As (bi)carbonate anions are produced, they are transported towards the anode by migration, resulting in a “carbonation” of the anion exchange membrane (AEM) as well as the ionomer in the electrodes (especially the anode). This carbonation results in a severe reduction in the operating cell voltage, with carbonate-related overpotentials as high as 400 mV.15 Though theoretical studies have tried to shed some light on this phenomena,16,17 unfortunately, there is a very small body of experimental work in the literature quantifying the impact of CO2 and determining the root causes behind the extensive performance drop for AEMFCs when CO2 is present.

Therefore, the purpose of this study is to establish a resolute understanding of the influence of CO2 on the performance of AEMFCs. Herein, the CO2 concentration in both the cathode and anode are parametrically changed over a wide range of conditions (current density and temperature) that represent reasonable ranges for their practical operation. Finally, this work explores the lower limits of CO2 exposure to determine whether or not there is a baseline CO2 tolerance in AEMFCs, which informs the field to what degree oxidant gas scrubbing might be needed.


Electrode preparation

The electrodes in this work were prepared using a method that has been detailed in our previous publications.8,9 Briefly, the anode and cathode catalysts were 60 wt% PtRu supported on Vulcan XC-72R (Alfa Aesar HiSPEC 10000, 2[thin space (1/6-em)]:[thin space (1/6-em)]1 ratio of Pt[thin space (1/6-em)]:[thin space (1/6-em)]Ru by mass – Pt nominally 40 wt%, and Ru, nominally 20 wt%) and 40 wt% Pt supported on Vulcan XC-72R (Alfa Aesar HiSPEC 4000, Pt nominally 40 wt%), respectively. Electrode preparation was initiated by placing an ethylene tetrafluoroethylene (ETFE) benzyltrimethylammonium (BTMA) solid powder anion exchange ionomer (AEI) with an ion-exchange capacity (IEC) of 1.24 mmol g−1[thin space (1/6-em)]18 into a mortar and manually grinding it with a pestle for 10 min. The catalyst powder, additional Vulcan carbon (XC-72R, Cabot), and 1 mL of Millipore deionized (DI) water (18.2 MΩ cm resistivity) were added to the mortar and ground for 10 min. The mass fraction of AEI in the catalyst layer was always 0.20 and the total mass fraction of carbon was maintained at 0.48 for both electrodes. Next, the catalyst-AEI slurry was transferred to a polypropylene vial. Isopropyl alcohol was added, and the mixture was sonicated (Fisher Scientific FS30H) for 60 min. The water in the ultrasonic bath was maintained below 5 °C to avoid degrading the supported catalyst and the AEI and to maximize the electrochemically active area by avoiding agglomeration. The ink dispersions were sprayed onto Toray TGP-H-0600 gas diffusion layers with 5% PTFE wetproofing with an Iwata Eclipse HP-CS (feed gas was 15 psig Ultra High Purity N2) to create gas diffusion electrodes (GDEs). The target GDE catalyst loading was 0.6 ± 0.1 mgPt cm−2.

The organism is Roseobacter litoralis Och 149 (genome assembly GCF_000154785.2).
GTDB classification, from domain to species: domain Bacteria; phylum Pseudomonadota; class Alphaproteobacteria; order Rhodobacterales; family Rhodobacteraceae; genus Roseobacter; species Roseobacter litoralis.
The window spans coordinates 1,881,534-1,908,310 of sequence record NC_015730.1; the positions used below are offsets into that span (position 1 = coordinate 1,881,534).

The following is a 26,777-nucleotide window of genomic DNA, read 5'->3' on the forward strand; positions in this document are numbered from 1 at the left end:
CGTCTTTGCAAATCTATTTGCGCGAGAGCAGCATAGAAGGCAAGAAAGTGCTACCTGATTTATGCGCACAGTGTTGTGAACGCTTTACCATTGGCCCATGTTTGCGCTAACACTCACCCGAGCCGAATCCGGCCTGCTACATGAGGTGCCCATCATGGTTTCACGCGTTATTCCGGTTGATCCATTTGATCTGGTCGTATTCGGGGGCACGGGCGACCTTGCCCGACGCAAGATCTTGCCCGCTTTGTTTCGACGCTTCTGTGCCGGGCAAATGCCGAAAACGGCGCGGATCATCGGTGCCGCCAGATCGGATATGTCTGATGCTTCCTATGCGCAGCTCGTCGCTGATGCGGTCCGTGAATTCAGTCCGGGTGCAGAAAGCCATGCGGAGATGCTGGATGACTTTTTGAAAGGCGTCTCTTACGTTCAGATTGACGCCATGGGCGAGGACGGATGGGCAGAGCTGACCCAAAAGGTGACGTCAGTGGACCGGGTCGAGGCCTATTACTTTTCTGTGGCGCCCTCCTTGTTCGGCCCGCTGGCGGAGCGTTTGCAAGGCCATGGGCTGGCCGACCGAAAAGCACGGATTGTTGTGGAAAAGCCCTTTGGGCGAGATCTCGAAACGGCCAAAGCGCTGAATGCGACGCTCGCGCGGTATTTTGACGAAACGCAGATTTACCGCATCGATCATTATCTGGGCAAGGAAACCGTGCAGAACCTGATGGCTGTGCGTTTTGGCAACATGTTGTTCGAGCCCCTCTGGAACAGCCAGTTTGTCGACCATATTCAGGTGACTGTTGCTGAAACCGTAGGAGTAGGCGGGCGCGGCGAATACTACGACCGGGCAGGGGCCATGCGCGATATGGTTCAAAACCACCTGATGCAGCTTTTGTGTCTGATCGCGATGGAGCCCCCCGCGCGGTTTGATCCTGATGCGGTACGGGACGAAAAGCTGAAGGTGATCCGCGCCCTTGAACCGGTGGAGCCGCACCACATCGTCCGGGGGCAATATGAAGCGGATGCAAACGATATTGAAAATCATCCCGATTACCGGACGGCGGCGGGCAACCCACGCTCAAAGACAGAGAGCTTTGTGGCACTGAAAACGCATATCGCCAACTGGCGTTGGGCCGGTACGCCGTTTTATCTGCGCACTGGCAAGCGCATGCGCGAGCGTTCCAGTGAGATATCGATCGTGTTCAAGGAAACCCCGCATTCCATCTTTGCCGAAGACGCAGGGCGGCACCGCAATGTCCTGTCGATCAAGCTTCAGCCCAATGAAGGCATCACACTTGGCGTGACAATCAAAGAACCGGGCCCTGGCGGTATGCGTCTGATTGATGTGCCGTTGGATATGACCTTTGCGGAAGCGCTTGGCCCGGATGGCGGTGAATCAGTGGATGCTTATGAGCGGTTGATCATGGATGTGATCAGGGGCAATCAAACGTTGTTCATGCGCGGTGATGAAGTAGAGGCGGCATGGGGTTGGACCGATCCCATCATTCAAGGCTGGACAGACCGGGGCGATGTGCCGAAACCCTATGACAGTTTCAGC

Anion exchange membrane fuel cell (AEMFC) assembly and break-in procedure

Before cell assembly, the GDEs were soaked in 1 M aqueous KOH solutions (prepared from Fisher Chemical pellets/certified ACS and DI water) for 60 min, exchanging the solution twice during this time. At the same time, the AEM was also soaked in an identical solution. Two different AEMs were used in this work. The first was a 50 μm thickness (fully swollen in water) ETFE–BTMA radiation-grafted AEM,19 which was used for the CO2 dosing experiments at 60 °C. The second AEM was a 25 μm thickness (fully swollen in water) LDPE (low density polyethylene)–BTMA radiation-grafted AEM.7 The LDPE–BTMA AEM is more chemically and mechanically stable at elevated temperatures than its ETFE–BTMA counterpart and was used when investigating the influence of elevated temperature on CO2-related overpotential losses.

After soaking for 1 h, excess KOH was removed from the GDEs and AEMs before cell assembly. The GDEs and AEMs were pressed together in the cell to form the membrane electrode assembly (MEA) with no prior hot pressing. The MEAs were loaded into 5 cm2 Scribner hardware between two single pass serpentine graphite flow plates. An 850e Scribner Fuel Cell Test Station was used to control the gas stream dew points, cell temperature, gas flowrates and the operating current density.

Before CO2 measurements were made, all cells underwent a break in procedure. First, the cell was brought to its operating temperature under N2 flow on both sides of the cell at 100% relative humidity. Next, the feed gases were switched to ultra high purity H2 and O2 (Airgas) at the anode and cathode, respectively. Then, the cell was operated galvanostatically stepwise from 0.7 V to 0.3 V (0.1 V steps, held for a minimum of 30 min at each step) as the reacting gas dew points were optimized per our standard procedure.8 The optimized reacting gas dew points were very repeatable from cell-to-cell; the dew points were typically 52 °C at the anode and 54 °C at the cathode for an AEMFC operating at 60 °C. Following the optimization of the reacting gas dew points, the cells were operated galvanostatically at the current density of interest (0.2, 0.5, 1.0 or 2.0 A cm−2) and allowed to equilibrate for at least 30 min before CO2 exposure was initiated. Multiple cells (no less than three) were constructed and tested for each measurement.

AEMFC carbon dioxide measurements